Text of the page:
This is our first taste of a quad-core Tegra 3 processor and I have to admit the tablet performs really well, especially on gaming. This is very evident in the Quadrant and NenaMark 2 results we got out of the tablet.
NenaMark 2 gave it a very impressive GPU benchmark score of 49.7fps, almost twice the scores we often see in other tablets (i.e., Tegra 2 based tablets). Antutu Benchmark also gave the Prime a 10,979 score while Quadrant Standard got a great score of 3,962. These number alone represent the highest cumulative scores we’ve ever tested on a tablet.
Having a full physical keyboard dock in one of the biggest advantages of the Transformer Prime. This allows you to be more efficient when doing some productivity work. The dock likewise adds 6 more hours of battery life to the tablet giving you more time to work even when you’re un-plugged for the entire day.
I’ve managed to write half of this review on the tablet itself but the relatively cramped keyboard and small recessed keys can be a bit uncomfortable to work with at times (pretty much the same experience with a netbook). Still, having a physical keyboard makes it much easier when you’re typing really long articles like this one.
And since the dock comes with an additional SD card slot and full-sized USB, you have the option to plug them to additional devices and more storage options. Obviously, the dock option is more attractive to folks who see the Prime as a netbook replacement rather than just a simple all-touch tablet which everybody else is offering.
The 8MP camera on the Prime is actually pretty good. Photos are clear and crisp with minor distortion or noise. It doesn’t degrade well on low-light conditions though. Asus also added a few nifty features into the camera, including a panorama shot.
Additional camera settings include ISO selection (50-800), focus mode, anti-flickering, white balance, exposure compensation and flash mode. The LED flash isn’t really useful for distant subjects and tends to flood them when used in close proximity.
The Prime can also record 1080p videos and has a time lapse feature which I really liked. Here’s a sample of a time lapse video take with the 8MP camera at full resolution.
Even on low-light conditions, the video quality is still very good. Check out this time lapse video of Manila Bay against the dark blue skies and gloomy sunset (don’t forget to tick the 1080p version to see the full HD video).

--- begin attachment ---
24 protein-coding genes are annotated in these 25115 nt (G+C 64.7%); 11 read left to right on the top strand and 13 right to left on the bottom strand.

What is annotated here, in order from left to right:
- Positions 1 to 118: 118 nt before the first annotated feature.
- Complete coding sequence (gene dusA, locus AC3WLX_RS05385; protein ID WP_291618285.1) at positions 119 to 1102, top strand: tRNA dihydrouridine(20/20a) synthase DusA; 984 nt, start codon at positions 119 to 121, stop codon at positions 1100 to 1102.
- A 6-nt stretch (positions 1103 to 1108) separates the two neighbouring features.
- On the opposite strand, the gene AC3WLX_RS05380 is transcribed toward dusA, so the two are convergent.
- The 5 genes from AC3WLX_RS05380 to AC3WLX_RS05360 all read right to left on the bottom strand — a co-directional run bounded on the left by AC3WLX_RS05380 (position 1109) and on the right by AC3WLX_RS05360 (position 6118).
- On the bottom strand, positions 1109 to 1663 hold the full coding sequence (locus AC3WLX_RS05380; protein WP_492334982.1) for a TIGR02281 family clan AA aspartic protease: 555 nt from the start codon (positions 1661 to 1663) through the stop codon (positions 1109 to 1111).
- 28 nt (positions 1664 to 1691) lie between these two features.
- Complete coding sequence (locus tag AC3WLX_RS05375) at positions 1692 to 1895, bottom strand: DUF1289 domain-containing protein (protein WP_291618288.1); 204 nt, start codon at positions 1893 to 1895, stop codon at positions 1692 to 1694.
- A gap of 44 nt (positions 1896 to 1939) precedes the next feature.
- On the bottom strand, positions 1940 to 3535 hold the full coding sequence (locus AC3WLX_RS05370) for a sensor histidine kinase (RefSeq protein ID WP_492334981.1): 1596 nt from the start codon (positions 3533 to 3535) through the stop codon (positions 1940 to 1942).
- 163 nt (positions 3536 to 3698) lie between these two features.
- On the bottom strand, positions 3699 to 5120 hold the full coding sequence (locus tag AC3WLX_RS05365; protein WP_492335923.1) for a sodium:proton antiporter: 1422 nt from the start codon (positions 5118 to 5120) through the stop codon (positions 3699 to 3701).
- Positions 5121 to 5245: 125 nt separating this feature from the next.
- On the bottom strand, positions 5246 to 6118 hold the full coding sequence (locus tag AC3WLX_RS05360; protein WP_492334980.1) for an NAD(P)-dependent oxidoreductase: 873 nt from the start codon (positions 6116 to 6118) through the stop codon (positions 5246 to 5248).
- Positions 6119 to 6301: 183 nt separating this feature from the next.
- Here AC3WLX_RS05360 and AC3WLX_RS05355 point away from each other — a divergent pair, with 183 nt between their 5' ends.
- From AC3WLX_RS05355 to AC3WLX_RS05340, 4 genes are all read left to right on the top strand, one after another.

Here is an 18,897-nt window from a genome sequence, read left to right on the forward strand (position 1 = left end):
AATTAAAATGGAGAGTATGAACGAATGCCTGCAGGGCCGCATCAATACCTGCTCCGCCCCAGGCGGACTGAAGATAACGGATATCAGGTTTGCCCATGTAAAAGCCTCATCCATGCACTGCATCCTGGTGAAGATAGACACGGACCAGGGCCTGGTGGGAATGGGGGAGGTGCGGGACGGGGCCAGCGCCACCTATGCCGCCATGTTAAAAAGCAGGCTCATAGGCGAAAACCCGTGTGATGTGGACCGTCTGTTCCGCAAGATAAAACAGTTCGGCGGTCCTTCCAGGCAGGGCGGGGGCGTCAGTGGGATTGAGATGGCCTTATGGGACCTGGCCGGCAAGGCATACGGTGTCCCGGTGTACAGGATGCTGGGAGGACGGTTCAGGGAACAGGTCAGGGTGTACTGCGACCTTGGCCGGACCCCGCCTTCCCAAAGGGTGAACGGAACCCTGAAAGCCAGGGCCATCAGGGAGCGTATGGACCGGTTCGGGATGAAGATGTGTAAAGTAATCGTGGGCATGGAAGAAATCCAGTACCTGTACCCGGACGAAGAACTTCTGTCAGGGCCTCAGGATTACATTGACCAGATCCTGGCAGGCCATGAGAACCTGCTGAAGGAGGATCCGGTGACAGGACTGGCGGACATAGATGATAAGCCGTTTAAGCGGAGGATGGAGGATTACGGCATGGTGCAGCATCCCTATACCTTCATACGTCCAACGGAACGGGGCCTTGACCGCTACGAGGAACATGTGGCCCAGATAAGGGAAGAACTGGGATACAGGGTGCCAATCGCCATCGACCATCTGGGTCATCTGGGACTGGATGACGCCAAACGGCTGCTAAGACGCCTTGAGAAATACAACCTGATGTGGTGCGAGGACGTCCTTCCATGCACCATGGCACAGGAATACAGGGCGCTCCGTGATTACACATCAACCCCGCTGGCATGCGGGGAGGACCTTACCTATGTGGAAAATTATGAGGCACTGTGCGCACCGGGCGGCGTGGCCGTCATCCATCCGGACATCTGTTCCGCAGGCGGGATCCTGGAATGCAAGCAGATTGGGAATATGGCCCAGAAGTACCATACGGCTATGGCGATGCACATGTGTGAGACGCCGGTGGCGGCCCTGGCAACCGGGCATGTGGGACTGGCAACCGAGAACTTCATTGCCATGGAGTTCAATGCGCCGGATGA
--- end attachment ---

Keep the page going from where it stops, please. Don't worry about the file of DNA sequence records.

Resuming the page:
For multimedia, the Prime is great with movie playback thanks to that Super IPS+ display. The speakers at the back of the lid is decent but not really that loud (it also faces the back so it’s not much of any help).
As for battery life, the Transformer Prime lives up to the promise of 16 hours total when docked. At optimal settings, this is pretty doable (even on video playback) but once you change the display settings and performance mode, the battery life gets a bit shorter than expected. In any case, you’d be able to use the tablet over 10 hours even when you’re connected and online.
There were some earlier reports that this model had problems with WiFi connectivity and I actually initially noticed multiple-disconnections on my home network on the first weeks that I used the tablet. However, subsequent firmware updates from Asus seemed to have resolved that issue and I no longer experience the same in the last week or two.
The Asus Transformer Prime TF201 retails for Php32,995 in stores and comes with the docking keyboard out of the box. The combination of a quag-core processor, large internal and expandable storage, Super IPS+ display and ICS makes it one of the most desired Android tablet in the market right now.
Disclosure: I sought help from Asus Philippines to get reservations for a unit which I bought at full price from Accent Micro.